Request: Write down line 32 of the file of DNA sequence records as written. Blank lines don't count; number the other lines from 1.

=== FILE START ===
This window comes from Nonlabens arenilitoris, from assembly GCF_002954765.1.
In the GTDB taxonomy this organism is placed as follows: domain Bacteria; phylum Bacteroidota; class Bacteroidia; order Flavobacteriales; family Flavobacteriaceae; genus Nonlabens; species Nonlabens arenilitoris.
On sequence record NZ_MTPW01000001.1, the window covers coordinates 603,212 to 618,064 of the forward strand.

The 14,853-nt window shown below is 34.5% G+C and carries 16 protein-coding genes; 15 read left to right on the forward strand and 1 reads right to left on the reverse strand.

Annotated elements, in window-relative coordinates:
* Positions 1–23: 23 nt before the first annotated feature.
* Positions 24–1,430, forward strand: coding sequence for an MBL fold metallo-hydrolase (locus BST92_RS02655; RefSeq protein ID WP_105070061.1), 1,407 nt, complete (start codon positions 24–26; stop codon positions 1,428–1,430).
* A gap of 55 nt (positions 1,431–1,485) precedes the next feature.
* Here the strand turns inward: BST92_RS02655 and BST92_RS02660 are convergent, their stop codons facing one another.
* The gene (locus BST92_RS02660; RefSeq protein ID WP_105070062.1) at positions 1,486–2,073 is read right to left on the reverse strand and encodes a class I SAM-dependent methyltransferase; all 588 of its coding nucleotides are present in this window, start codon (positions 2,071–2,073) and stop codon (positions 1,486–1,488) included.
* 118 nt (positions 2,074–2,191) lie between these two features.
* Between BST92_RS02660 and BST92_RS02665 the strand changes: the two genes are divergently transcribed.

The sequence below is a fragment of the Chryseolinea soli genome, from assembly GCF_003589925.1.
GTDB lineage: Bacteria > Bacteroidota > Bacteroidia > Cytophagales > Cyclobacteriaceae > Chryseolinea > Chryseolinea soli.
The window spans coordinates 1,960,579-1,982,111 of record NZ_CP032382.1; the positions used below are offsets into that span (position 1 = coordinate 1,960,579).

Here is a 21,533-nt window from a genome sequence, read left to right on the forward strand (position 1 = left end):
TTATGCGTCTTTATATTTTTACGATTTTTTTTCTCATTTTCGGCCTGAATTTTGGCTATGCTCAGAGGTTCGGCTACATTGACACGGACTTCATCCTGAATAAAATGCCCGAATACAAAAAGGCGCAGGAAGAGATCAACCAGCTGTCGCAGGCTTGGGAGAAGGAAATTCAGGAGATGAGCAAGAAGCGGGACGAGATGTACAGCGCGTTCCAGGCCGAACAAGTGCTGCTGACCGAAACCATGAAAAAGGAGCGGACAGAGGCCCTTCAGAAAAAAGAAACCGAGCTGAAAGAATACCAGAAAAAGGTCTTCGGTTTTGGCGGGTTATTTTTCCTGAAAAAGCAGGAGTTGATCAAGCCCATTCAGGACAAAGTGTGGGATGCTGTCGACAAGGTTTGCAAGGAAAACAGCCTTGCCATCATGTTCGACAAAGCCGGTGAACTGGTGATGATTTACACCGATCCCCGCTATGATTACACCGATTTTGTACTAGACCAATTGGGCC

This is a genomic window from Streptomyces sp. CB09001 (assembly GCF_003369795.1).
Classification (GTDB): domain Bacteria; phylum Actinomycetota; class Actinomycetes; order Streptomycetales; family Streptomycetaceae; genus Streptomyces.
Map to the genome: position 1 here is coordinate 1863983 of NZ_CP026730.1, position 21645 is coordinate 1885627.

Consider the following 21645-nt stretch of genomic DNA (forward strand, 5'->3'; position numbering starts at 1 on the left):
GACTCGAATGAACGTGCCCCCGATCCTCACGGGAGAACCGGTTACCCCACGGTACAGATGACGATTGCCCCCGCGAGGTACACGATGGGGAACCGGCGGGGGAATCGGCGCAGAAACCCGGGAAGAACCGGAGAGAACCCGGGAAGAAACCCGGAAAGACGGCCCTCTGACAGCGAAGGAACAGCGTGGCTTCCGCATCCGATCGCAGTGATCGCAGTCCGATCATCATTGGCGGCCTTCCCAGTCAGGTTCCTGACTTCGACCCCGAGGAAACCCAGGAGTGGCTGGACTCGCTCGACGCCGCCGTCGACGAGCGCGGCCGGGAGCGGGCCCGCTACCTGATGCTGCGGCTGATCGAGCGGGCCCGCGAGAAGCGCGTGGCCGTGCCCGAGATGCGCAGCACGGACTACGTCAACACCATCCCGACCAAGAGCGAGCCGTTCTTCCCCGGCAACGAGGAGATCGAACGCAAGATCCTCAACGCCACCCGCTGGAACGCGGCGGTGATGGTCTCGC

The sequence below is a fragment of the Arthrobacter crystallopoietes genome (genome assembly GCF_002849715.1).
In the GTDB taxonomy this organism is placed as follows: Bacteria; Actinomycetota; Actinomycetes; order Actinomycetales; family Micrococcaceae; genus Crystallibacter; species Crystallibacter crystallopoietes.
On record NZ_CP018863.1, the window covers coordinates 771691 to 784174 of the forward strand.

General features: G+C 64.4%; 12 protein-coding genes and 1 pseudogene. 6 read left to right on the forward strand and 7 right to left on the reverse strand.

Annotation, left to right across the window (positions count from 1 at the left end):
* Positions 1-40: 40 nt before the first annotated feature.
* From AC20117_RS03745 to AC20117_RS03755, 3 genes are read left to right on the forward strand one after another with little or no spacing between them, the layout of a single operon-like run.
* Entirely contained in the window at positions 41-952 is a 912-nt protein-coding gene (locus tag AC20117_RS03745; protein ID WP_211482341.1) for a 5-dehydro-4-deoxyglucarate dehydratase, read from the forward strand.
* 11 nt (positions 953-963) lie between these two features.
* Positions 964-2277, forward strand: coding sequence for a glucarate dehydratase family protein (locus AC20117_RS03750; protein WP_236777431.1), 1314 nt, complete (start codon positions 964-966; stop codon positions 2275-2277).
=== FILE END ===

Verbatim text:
* Positions 964-2277, forward strand: coding sequence for a glucarate dehydratase family protein (locus AC20117_RS03750; protein WP_236777431.1), 1314 nt, complete (start codon positions 964-966; stop codon positions 2275-2277).